1. Maybe Creative Commons could publish some samples of what XML snippets to include in the top of XML documents to license that XML document under the various CC licenses.

    For example I may have a generic XML document, or an HTML document that I want to license CC0 but I want that as a machine readable notice in the HTML/XML source without affecting the rendered display of the page. Hence I need to add an something like,

    image/svg+xml

    Map Change Markers

    Andrew Harvey <andrew.harvey4@gmail.com>

    CC0

    https://github.com/andrewharvey/map-change-markers

    Inkscape does a great job at this. But where are the guidelines for applying this to HTML.

    I also like the idea of using an HTTP header like, X-Licenese: http://creativecommons.org/publicdomain/zero/1.0/ to indicate the license of various resources served by a webserver.

  2. Andrew, RDFa can be used to annotate XML; that’s what I’d recommend. I believe that’s what both ODF and EPUB (or maybe their next versions) do. http://rdfa.info/wiki/RDFa_Host_Languages isn’t entirely up to date but has some relevant references.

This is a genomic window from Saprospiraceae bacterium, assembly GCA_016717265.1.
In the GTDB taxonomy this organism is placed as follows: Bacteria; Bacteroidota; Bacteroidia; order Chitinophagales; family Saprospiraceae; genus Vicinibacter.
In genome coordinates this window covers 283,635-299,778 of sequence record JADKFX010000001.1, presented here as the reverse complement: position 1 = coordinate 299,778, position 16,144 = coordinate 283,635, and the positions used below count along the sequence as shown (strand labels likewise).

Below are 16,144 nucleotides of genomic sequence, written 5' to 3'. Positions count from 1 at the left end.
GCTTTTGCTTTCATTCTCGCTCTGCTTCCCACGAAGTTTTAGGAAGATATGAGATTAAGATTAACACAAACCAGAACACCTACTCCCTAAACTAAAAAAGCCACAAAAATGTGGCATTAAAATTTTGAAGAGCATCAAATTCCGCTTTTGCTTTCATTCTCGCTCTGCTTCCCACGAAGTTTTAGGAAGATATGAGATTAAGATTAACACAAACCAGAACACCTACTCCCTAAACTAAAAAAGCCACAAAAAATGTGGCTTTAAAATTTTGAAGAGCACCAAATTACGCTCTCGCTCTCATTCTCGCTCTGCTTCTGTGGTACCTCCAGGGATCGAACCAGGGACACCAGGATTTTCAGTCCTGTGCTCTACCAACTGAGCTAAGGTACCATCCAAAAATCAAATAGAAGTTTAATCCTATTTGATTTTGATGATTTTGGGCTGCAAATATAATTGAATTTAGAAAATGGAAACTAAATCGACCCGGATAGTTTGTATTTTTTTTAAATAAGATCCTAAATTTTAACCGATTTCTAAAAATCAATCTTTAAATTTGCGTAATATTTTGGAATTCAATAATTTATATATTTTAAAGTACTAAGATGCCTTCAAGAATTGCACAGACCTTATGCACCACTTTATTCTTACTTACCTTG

For HTML, RDFa also. See http://labs.creativecommons.org/2011/ccrel-guide/

    Conveying license metadata in HTTP headers has been proposed many times. I don’t think it makes sense to do independently, but if people settle on convention for specifying predicate-object in headers (subject presumably being resource requested) I’d be happy to see it used, hopefully in addition to human-readable mechanisms.

  3. [...] of things mentioned on my personal blog, a couple days ago I posted some analysis of how people are deploying CC related metadata based on a structured data extracted by the Web Data Commons project from a sample of the Common [...]

  4. [...] found at is retained — extracted from a small subset of a 2009-2010 Common Crawl corpus) to analyze use of Creative Commons-related metadata. March 23 WDC announced a much, much larger data publication — all triples extracted from the [...]

Leave a Reply